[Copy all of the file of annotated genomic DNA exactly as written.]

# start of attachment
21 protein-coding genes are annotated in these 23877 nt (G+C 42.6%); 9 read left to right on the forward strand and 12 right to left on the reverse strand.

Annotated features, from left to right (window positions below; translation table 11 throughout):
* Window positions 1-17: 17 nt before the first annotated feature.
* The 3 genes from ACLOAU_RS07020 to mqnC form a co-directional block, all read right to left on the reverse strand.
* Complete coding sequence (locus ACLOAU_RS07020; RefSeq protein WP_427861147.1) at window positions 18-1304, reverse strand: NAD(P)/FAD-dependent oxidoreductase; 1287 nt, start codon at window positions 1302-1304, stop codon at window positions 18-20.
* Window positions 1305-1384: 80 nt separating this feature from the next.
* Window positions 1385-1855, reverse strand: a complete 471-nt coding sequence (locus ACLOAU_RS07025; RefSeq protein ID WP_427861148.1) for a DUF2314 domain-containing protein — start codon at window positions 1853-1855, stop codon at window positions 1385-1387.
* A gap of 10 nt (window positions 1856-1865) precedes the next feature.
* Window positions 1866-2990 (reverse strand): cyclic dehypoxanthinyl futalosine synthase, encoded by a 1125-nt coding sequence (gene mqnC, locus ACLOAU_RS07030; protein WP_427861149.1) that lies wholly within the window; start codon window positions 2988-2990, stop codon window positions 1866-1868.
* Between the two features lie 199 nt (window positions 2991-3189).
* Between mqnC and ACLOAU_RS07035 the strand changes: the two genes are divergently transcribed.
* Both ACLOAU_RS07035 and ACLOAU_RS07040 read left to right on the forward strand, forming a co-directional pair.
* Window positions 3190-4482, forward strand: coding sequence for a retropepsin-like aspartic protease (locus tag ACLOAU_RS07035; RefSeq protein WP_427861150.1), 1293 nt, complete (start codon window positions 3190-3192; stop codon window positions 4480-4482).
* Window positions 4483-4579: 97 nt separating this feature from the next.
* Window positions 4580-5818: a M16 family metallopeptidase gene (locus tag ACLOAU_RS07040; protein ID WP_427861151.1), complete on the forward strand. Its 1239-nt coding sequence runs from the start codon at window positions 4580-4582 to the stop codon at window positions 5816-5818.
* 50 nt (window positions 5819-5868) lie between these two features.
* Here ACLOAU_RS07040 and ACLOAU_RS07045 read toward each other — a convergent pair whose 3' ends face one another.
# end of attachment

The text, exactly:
21 protein-coding genes are annotated in these 23877 nt (G+C 42.6%); 9 read left to right on the forward strand and 12 right to left on the reverse strand.

Annotated features, from left to right (window positions below; translation table 11 throughout):
* Window positions 1-17: 17 nt before the first annotated feature.
* The 3 genes from ACLOAU_RS07020 to mqnC form a co-directional block, all read right to left on the reverse strand.
* Complete coding sequence (locus ACLOAU_RS07020; RefSeq protein WP_427861147.1) at window positions 18-1304, reverse strand: NAD(P)/FAD-dependent oxidoreductase; 1287 nt, start codon at window positions 1302-1304, stop codon at window positions 18-20.
* Window positions 1305-1384: 80 nt separating this feature from the next.
* Window positions 1385-1855, reverse strand: a complete 471-nt coding sequence (locus ACLOAU_RS07025; RefSeq protein ID WP_427861148.1) for a DUF2314 domain-containing protein — start codon at window positions 1853-1855, stop codon at window positions 1385-1387.
* A gap of 10 nt (window positions 1856-1865) precedes the next feature.
* Window positions 1866-2990 (reverse strand): cyclic dehypoxanthinyl futalosine synthase, encoded by a 1125-nt coding sequence (gene mqnC, locus ACLOAU_RS07030; protein WP_427861149.1) that lies wholly within the window; start codon window positions 2988-2990, stop codon window positions 1866-1868.
* Between the two features lie 199 nt (window positions 2991-3189).
* Between mqnC and ACLOAU_RS07035 the strand changes: the two genes are divergently transcribed.
* Both ACLOAU_RS07035 and ACLOAU_RS07040 read left to right on the forward strand, forming a co-directional pair.
* Window positions 3190-4482, forward strand: coding sequence for a retropepsin-like aspartic protease (locus tag ACLOAU_RS07035; RefSeq protein WP_427861150.1), 1293 nt, complete (start codon window positions 3190-3192; stop codon window positions 4480-4482).
* Window positions 4483-4579: 97 nt separating this feature from the next.
* Window positions 4580-5818: a M16 family metallopeptidase gene (locus tag ACLOAU_RS07040; protein ID WP_427861151.1), complete on the forward strand. Its 1239-nt coding sequence runs from the start codon at window positions 4580-4582 to the stop codon at window positions 5816-5818.
* 50 nt (window positions 5819-5868) lie between these two features.
* Here ACLOAU_RS07040 and ACLOAU_RS07045 read toward each other — a convergent pair whose 3' ends face one another.